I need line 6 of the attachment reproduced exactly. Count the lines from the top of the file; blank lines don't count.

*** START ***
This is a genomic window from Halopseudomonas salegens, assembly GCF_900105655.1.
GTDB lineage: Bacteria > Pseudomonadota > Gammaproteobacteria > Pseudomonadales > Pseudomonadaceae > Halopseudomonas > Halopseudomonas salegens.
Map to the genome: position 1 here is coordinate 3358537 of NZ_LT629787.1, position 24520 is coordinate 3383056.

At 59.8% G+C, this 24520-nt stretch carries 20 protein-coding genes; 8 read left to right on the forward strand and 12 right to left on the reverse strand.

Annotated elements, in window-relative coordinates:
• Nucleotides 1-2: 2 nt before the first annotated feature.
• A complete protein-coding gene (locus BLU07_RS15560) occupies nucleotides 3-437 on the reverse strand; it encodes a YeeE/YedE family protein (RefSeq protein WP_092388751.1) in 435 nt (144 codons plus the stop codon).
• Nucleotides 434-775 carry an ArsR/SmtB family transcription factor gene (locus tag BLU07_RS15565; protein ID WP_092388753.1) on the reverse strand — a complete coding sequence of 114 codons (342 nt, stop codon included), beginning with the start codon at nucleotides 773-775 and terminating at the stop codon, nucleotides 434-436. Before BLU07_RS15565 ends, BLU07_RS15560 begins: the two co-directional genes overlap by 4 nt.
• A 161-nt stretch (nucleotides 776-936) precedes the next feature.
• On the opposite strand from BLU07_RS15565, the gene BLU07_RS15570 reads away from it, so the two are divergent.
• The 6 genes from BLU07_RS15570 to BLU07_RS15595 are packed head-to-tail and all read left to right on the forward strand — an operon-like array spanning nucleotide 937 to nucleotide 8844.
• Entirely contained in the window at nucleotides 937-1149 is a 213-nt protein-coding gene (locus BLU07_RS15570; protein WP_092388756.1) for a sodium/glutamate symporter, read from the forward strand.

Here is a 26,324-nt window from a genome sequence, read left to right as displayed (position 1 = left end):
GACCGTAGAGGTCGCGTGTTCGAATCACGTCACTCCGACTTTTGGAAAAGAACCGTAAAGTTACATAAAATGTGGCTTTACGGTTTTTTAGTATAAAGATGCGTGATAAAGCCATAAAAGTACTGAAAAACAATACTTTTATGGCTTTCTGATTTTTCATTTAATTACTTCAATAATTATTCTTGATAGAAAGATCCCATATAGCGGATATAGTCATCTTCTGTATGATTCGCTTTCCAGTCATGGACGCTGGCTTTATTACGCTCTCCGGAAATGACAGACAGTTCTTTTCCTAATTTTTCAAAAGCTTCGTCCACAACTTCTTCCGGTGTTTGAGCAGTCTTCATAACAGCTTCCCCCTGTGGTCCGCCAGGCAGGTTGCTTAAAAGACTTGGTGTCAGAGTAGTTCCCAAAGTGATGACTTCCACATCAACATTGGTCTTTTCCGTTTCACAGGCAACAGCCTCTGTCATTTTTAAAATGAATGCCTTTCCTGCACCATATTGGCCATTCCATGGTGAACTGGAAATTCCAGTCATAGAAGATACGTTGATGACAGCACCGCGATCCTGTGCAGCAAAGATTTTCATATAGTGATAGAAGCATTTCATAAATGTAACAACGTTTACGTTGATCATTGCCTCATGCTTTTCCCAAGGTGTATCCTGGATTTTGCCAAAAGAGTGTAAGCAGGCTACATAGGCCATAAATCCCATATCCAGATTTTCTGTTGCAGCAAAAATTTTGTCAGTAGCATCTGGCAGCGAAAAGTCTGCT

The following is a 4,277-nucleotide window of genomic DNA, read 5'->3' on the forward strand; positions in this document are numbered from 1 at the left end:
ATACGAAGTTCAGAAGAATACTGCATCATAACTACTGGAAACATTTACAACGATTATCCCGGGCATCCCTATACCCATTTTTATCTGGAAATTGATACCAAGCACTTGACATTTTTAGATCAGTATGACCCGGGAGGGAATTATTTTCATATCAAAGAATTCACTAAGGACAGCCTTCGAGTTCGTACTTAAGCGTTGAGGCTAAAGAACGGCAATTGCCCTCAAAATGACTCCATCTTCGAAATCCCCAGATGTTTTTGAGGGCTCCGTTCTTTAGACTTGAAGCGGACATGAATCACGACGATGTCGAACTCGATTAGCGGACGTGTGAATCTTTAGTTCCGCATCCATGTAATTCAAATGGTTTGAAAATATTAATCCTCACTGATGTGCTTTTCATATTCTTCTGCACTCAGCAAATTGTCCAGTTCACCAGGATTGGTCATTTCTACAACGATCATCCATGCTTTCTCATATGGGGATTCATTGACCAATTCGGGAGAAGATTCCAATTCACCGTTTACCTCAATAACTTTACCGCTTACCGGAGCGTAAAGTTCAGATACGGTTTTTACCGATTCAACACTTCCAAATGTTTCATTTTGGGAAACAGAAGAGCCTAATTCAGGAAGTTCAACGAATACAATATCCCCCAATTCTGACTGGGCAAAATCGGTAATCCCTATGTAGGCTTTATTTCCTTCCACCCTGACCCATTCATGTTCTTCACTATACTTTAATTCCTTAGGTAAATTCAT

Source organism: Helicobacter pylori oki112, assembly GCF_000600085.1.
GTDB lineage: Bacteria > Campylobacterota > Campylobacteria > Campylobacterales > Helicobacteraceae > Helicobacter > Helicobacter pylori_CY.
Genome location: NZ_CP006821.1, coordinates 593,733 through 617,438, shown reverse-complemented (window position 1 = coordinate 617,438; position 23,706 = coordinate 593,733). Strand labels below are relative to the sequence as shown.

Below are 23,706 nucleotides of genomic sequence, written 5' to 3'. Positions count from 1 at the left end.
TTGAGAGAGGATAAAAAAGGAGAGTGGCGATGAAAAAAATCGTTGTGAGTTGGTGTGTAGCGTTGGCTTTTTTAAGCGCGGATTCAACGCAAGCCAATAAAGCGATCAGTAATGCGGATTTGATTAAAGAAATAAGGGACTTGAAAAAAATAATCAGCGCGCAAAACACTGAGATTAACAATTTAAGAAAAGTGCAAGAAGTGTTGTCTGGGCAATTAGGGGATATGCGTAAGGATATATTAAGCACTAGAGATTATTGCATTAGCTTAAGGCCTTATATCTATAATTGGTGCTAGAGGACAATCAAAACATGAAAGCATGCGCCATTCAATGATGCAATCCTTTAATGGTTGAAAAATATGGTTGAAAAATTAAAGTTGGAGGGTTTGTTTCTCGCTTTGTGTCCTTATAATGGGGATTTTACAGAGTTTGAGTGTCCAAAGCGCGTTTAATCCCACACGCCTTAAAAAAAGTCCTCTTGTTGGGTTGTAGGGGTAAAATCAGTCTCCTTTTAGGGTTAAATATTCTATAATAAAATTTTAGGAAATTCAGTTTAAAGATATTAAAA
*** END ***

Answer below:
• Nucleotides 1-2: 2 nt before the first annotated feature.